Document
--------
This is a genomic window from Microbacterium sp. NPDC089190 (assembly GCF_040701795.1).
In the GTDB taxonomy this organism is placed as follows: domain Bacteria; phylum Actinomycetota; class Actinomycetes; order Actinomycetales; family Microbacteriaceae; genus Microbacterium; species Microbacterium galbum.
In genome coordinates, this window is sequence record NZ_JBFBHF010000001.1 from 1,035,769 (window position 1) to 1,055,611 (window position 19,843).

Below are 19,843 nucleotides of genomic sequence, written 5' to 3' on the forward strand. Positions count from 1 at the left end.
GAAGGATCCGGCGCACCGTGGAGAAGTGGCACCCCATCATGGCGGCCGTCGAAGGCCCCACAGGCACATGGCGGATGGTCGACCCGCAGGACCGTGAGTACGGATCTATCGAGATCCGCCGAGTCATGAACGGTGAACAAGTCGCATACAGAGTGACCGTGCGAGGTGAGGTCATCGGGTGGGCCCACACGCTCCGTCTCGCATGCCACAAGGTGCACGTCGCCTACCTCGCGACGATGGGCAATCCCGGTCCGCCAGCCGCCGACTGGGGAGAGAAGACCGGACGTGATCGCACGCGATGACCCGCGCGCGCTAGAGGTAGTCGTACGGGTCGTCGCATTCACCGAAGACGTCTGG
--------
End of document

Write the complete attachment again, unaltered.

This is a genomic window from Microbacterium sp. NPDC089190 (assembly GCF_040701795.1).
In the GTDB taxonomy this organism is placed as follows: domain Bacteria; phylum Actinomycetota; class Actinomycetes; order Actinomycetales; family Microbacteriaceae; genus Microbacterium; species Microbacterium galbum.
In genome coordinates, this window is sequence record NZ_JBFBHF010000001.1 from 1,035,769 (window position 1) to 1,055,611 (window position 19,843).

Below are 19,843 nucleotides of genomic sequence, written 5' to 3' on the forward strand. Positions count from 1 at the left end.
GAAGGATCCGGCGCACCGTGGAGAAGTGGCACCCCATCATGGCGGCCGTCGAAGGCCCCACAGGCACATGGCGGATGGTCGACCCGCAGGACCGTGAGTACGGATCTATCGAGATCCGCCGAGTCATGAACGGTGAACAAGTCGCATACAGAGTGACCGTGCGAGGTGAGGTCATCGGGTGGGCCCACACGCTCCGTCTCGCATGCCACAAGGTGCACGTCGCCTACCTCGCGACGATGGGCAATCCCGGTCCGCCAGCCGCCGACTGGGGAGAGAAGACCGGACGTGATCGCACGCGATGACCCGCGCGCGCTAGAGGTAGTCGTACGGGTCGTCGCATTCACCGAAGACGTCTGG